"The Observer" Web site exploded with fiery comments saying Reed crossed the line criticizing McCarthy's appearance instead of the movie. "Identify Thief" opens today.

ROMANS: All right. Nineteen minutes, almost 20 minutes in the morning after the hour. It's time for your "Early Reads", your local news making national headlines this morning.

In the "Miami Herald," a Miami-Dade circuit judge has approved a private adoption, allowing three people, a gay man and married lesbian couple, to be listed on the birth certificate of their 21-month-old daughter. The long-time female partners tried unsuccessfully to get pregnant through fertility clinics before asking their friend, a gay man, to father their child. Under this agreement, the mothers have sole parental responsibility, but the father is given certain rights as well.

So, three people -- three people on a birth certificate.

SAMBOLIN: You know what's interesting about that story? It took two years to settle that case, because this is a very contentious fight. So, when you look at that picture, they're all smiling with the judge. So, at the end of the day, they were able to figure it out before the courts had to get involved.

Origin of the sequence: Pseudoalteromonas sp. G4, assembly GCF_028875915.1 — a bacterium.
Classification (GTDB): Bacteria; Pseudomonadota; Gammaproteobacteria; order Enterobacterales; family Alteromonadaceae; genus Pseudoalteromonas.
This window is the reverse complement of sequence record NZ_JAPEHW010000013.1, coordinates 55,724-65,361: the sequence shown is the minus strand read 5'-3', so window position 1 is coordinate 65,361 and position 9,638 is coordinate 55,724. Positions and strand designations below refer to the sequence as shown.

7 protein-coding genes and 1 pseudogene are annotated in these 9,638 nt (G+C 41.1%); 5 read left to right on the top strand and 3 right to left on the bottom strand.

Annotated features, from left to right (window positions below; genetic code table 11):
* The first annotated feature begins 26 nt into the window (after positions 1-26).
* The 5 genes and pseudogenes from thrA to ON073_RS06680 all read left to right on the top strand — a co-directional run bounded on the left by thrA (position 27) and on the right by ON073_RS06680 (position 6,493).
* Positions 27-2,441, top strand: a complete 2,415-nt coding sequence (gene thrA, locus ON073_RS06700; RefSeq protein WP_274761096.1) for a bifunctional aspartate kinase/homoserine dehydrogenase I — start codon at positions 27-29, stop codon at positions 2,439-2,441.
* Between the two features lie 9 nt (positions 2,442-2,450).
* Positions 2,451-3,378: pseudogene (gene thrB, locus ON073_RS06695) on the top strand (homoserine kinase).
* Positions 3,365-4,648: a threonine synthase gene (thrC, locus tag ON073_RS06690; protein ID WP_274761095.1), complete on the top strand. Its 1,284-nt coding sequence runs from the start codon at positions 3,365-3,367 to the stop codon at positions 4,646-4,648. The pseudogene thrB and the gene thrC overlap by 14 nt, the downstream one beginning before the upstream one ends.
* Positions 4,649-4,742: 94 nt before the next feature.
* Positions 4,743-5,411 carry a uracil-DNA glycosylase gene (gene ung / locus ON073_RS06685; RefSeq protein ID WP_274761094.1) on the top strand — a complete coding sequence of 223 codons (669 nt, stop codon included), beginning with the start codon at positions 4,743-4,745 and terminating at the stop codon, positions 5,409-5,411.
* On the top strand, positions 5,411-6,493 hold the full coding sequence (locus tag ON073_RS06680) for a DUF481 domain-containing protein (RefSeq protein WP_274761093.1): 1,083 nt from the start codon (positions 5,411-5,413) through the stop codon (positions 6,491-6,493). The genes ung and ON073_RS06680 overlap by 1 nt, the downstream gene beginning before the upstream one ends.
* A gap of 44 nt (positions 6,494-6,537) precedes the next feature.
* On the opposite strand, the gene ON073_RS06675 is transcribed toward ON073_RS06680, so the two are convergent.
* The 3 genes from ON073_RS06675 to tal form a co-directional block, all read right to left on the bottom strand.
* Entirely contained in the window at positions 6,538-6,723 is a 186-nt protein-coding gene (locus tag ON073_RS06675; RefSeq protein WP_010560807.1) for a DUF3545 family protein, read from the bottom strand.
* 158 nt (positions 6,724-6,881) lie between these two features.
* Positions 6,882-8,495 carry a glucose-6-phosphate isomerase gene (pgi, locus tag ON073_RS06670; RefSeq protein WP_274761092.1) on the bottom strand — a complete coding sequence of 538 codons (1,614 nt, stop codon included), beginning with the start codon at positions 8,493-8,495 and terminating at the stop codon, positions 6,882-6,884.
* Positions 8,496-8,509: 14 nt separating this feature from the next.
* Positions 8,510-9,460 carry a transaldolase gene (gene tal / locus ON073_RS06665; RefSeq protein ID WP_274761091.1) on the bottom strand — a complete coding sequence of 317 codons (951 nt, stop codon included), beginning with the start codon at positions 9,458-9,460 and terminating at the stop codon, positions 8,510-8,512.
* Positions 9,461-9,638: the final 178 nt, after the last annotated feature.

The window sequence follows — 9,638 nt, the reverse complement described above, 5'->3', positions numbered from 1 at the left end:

So, in "The New York Observer," "Anne of Green Gables" gets a makeover and die hard fans, they are really angry about this. On the cover of the reissued edition, the orphan 11-year-old red appears --


SAMBOLIN: Yes, as an attractive blond wearing a flannel shirt.

ROMANS: My Anne of Green Gables.

SAMBOLIN: This is how everybody feels. Readers have gone ballistic on Amazon. One fan says she was so disgusted she couldn't eat. Another reviewer could eat but said she's so upset she couldn't keep her food down.

Somebody said this is kind of like depicting Martin Luther King as a white man. They were outraged over this. Yes. They were outraged.

ROMANS: Well, red hair to blond, but still. Please. Ann of Green Gables, don't touch it.

SAMBOLIN: Apparently.

Justin Timberlake, singer, songwriter, actor, and now he adds another corporate-sounding title. We'll share that with you.